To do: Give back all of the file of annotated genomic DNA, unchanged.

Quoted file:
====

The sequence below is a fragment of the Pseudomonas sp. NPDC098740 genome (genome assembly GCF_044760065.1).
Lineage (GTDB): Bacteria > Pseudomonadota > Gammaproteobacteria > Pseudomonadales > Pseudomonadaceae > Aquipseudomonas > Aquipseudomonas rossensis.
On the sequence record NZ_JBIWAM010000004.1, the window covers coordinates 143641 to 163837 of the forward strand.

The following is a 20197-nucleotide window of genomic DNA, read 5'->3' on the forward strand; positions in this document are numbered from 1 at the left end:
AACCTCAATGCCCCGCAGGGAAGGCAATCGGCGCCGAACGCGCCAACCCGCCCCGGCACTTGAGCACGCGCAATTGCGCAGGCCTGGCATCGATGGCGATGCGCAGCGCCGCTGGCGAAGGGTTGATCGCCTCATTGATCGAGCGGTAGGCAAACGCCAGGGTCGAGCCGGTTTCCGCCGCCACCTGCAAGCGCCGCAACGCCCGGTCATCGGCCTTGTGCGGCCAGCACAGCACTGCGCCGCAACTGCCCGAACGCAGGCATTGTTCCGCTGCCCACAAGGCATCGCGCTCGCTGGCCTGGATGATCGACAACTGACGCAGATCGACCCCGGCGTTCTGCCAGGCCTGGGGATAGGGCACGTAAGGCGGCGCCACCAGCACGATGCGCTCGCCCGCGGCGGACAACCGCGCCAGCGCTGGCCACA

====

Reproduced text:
The sequence below is a fragment of the Pseudomonas sp. NPDC098740 genome (genome assembly GCF_044760065.1).
Lineage (GTDB): Bacteria > Pseudomonadota > Gammaproteobacteria > Pseudomonadales > Pseudomonadaceae > Aquipseudomonas > Aquipseudomonas rossensis.
On the sequence record NZ_JBIWAM010000004.1, the window covers coordinates 143641 to 163837 of the forward strand.

The following is a 20197-nucleotide window of genomic DNA, read 5'->3' on the forward strand; positions in this document are numbered from 1 at the left end:
AACCTCAATGCCCCGCAGGGAAGGCAATCGGCGCCGAACGCGCCAACCCGCCCCGGCACTTGAGCACGCGCAATTGCGCAGGCCTGGCATCGATGGCGATGCGCAGCGCCGCTGGCGAAGGGTTGATCGCCTCATTGATCGAGCGGTAGGCAAACGCCAGGGTCGAGCCGGTTTCCGCCGCCACCTGCAAGCGCCGCAACGCCCGGTCATCGGCCTTGTGCGGCCAGCACAGCACTGCGCCGCAACTGCCCGAACGCAGGCATTGTTCCGCTGCCCACAAGGCATCGCGCTCGCTGGCCTGGATGATCGACAACTGACGCAGATCGACCCCGGCGTTCTGCCAGGCCTGGGGATAGGGCACGTAAGGCGGCGCCACCAGCACGATGCGCTCGCCCGCGGCGGACAACCGCGCCAGCGCTGGCCACA